Skip to main content

Britain delivers millions of pounds to bank in Libya

By the CNN Wire Staff
Click to play
International aid flows into Tripoli
STORY HIGHLIGHTS
  • The Royal Air Force delivers about 140 million pounds, foreign secretary says
  • The money will be used to pay for wages, including nurses and teachers
RELATED TOPICS
  • Libya
  • Benghazi
  • United Nations

(CNN) -- The British government has started delivering money that it unfroze to a bank in Libya, said William Hague, Foreign Secretary, in a statement Wednesday.

The Royal Air Force delivered 280 million dinars (about 140 million pounds) to the Central Bank of Libya in Benghazi, the statement said.

The money is among billions of dollars ordered frozen by the United Nations when the crisis began.

The money "will be used to pay the wages of Libyan public sector employees, including nurses, doctors, teachers and police officers," the statement said.

It also said the money will be used to pay the disabled and refugees, as well as medicines and food.

Meanwhile, France is releasing up to 1.5 billion Euros frozen at the start of the war in Libya, the French foreign minister told Radio RTL on Thursday.

Foreign Minister Alain Juppe said France has obtained permission to release the money to the National Transitional Council, the rebel leadership.

"It is money that belongs to Libya -- to the NTC so that it can begin rebuilding," Juppe said.

Part of complete coverage on
'Sons of Mubarak' in plea for respect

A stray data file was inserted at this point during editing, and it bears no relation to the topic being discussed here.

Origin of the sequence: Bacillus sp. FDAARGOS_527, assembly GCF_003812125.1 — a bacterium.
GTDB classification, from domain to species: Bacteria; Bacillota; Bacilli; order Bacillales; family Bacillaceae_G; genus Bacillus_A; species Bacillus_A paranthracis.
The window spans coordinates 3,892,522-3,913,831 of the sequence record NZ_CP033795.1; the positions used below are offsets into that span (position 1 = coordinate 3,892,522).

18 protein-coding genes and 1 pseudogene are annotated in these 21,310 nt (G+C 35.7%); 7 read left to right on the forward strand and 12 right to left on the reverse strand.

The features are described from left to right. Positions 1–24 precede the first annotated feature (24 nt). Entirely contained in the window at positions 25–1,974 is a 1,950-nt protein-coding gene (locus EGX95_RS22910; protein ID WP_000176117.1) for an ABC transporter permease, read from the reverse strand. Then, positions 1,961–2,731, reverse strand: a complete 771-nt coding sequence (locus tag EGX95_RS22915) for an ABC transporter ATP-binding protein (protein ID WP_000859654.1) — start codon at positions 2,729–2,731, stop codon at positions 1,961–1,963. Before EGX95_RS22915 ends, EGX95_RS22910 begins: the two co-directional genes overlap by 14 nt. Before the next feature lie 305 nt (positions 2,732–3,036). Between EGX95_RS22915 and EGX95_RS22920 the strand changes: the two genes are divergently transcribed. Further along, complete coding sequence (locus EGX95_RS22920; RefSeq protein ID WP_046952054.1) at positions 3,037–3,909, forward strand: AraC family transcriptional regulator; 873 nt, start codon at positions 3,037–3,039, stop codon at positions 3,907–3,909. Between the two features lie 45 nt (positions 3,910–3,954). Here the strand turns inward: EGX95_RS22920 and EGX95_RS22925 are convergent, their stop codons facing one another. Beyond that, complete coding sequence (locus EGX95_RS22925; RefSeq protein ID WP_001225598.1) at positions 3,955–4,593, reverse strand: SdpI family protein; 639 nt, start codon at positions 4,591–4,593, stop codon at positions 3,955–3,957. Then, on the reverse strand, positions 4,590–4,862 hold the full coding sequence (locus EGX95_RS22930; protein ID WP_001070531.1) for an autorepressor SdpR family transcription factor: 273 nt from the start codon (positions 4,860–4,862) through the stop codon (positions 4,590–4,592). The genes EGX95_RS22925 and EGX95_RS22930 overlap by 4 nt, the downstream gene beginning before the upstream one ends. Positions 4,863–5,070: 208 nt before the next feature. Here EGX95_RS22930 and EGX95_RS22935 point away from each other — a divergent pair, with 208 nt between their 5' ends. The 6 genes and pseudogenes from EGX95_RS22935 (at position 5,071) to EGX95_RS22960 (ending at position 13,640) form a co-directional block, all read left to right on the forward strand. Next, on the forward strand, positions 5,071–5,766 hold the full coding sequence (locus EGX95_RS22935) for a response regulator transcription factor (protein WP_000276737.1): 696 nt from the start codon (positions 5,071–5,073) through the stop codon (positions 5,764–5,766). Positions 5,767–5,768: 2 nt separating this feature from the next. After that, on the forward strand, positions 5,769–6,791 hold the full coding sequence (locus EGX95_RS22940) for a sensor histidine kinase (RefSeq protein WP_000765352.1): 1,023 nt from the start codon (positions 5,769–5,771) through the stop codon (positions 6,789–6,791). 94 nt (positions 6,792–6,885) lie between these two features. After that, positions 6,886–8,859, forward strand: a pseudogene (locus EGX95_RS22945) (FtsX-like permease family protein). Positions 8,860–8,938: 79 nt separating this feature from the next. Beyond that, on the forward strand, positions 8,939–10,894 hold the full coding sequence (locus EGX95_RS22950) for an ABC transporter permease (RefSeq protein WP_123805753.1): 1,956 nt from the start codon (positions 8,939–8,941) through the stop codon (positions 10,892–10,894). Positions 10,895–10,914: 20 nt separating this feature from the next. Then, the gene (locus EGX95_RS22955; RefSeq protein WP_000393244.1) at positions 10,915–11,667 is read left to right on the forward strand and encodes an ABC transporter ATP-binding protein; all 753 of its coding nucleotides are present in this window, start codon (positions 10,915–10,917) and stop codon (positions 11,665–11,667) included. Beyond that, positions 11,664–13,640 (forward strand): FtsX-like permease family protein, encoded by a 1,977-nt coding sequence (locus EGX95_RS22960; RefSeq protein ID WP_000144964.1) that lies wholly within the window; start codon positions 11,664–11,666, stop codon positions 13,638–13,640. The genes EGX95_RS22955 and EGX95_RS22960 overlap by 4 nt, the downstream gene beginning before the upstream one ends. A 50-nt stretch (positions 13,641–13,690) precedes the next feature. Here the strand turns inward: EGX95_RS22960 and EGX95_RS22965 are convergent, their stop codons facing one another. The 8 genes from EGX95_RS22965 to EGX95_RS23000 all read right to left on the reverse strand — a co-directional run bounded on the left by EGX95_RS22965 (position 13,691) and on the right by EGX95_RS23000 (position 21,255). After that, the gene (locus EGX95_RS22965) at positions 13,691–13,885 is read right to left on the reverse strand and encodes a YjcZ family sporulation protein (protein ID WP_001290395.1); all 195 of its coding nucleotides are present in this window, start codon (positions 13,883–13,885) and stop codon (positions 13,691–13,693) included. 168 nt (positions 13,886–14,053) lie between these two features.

Pro-Mubarak supporters believe Egypt's former president is innocent of charges of corruption and killing protesters.
Timeline of the conflict in Libya
Fighting in Libya started with anti-government demonstrations in February and escalated into a nationwide civil war.
Who are these rebels?
After months of seeming stalemate, Libyan rebels declared they were moving in on Tripoli. But who are they?
Why NATO's Libya mission has shifted
Six months and more than 17,000 air sorties after it began, NATO's Operation Unified Protector in the skies over Libya grinds on.
Interactive map: Arab unrest
Click on countries in CNN's interactive map to see the roots of their unrest and where things stand today.
Send your videos, stories
Are you in the Middle East or North Africa? Send iReport your images. Don't do anything that could put you at risk.
Libya through Gadhafi's keyhole
Behind the official smiles for the cameras some people in Libya's capital are waiting for the rebels, reports CNN's Ivan Watson.
How Arab youth found its voice
Tunisia's Mohamed Bouazizi not only ignited a series of revolts but heralded the first appearance of Arab youth on the stage of modern history.
 
Quick Job Search